On 04/07/2013 22:04, Young,Jeff (OR) wrote:
The word “record” appears to part of the problem. I’m speaking of identifiable manifestations/items that exist in the world regardless of whether anyone has described them or not. I agree that manifestation records in the past tended to mix things up terribly, but I’m hoping that doesn’t pollute our thinking about the entities themselves moving forward.
The distinction between manifestation and item still exists in the digital realm, but we need to recognize how the mechanics of this distinction play out in modern Web/licensed use cases like the ones I mentioned. The way catalogers describe these entities needs to facilitate these mechanisms, not the other way around.
Kill the record! 🙂
Now we are getting into some interesting matters. I have discussed the concept of “no record” and I still have problems with such an idea because I think there will still be “records”–they will just be made a little differently. In that sense, we are talking more about internal data structures than anything else and in fact, it will just keep the current situation because in our current RDBMS, there are currently no “records” as such but little bits and pieces linked together. From the user’s point of view however, they see separate records just as they have always done.
Perhaps I am just being dense, but it seems to me that from the user’s point of view–and it is absolutely critical to see things from the user’s point of view–they will still be seeing descriptions of specific resources. I agree that people do not want to see references to innumerable identical items repeated ad infinitum, but they still want to see how the various resources they can access are distinguished, that is, if those resources actually are identical or if they are different in some ways.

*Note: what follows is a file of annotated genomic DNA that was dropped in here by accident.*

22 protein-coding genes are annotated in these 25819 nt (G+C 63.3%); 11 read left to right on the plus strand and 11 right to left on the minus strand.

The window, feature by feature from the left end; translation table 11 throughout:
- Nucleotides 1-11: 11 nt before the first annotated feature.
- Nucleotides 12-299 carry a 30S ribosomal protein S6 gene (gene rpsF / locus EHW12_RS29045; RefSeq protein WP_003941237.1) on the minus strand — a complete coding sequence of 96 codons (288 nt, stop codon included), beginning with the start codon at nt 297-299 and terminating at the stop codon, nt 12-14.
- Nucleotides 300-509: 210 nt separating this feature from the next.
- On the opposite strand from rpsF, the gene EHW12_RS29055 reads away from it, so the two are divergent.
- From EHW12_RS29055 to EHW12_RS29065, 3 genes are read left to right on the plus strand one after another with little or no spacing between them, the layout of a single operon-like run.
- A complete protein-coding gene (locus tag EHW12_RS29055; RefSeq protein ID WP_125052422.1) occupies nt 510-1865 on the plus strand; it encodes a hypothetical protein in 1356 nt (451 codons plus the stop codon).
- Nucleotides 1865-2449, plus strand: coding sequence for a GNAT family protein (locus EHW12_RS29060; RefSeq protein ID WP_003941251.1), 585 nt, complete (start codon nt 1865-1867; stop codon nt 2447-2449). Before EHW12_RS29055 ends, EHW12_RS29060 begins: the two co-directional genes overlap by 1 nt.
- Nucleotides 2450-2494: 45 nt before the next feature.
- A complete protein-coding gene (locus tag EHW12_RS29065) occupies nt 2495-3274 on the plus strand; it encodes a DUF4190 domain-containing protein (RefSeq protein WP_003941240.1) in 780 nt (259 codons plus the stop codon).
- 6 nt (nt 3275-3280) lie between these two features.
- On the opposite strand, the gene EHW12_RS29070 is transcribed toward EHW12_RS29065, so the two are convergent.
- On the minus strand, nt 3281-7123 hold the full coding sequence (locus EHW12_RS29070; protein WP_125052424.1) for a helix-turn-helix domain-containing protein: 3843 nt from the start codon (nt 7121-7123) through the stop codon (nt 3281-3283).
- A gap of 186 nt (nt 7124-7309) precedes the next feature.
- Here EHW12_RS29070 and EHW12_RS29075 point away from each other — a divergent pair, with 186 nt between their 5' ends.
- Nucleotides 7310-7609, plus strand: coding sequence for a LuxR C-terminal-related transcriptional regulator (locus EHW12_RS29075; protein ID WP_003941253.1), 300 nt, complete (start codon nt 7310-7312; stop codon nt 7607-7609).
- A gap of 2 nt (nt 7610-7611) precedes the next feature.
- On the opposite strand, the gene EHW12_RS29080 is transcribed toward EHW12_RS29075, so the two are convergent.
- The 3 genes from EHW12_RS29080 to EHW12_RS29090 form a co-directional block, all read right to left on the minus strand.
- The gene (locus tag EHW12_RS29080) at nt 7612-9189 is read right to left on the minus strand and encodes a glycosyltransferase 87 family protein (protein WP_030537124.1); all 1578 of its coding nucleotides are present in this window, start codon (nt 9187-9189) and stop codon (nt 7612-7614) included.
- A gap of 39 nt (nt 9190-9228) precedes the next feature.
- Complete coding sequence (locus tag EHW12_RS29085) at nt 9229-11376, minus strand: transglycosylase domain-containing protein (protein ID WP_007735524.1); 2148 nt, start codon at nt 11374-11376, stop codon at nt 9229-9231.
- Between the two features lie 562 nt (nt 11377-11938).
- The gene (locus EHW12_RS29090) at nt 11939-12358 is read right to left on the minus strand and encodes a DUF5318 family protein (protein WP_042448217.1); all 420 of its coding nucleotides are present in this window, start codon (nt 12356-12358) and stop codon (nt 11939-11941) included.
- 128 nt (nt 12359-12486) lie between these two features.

So, when you say that “The distinction between manifestation and item still exists in the digital realm” I need to ask: could you show me some examples in the digital realm where a single manifestation has lots of different items? The Internet Archive example I gave earlier mixes manifestations and items together and does not fit the FRBR framework. You have mentioned content negotiation, but I still see that as a completely different concern: one of permissions to access the same item, not a matter that one organization will see a specific version of an epub of a novel while another organization will see another epub version of the novel. Each gets access to precisely the same file.
Until I see a significant number of examples of “separate items”–that is, duplicates, that need to be organized under a “manifestation” I will continue to say that we need a different model for digital materials, perhaps similar to what we see in the Internet Archive. Although there are tons of problems with the metadata in the Internet Archive, I happen to like that part of the records, so that kind of a function would be fine with me, but we should not make the mistake of calling such a conglomeration of manifestation/items that we see there as a “manifestation”. It is not an expression or a work. It is something quite different.
Again, I have no love for the FRBR structure and am on record saying that it is based mainly on theoretical, academic and historical ideas that have little relation to what people want and need today. I think there is more than ample proof of that. Still, if we are going to use FRBR terminology, the terms should refer to the same concepts. Otherwise, it leads to complete confusion.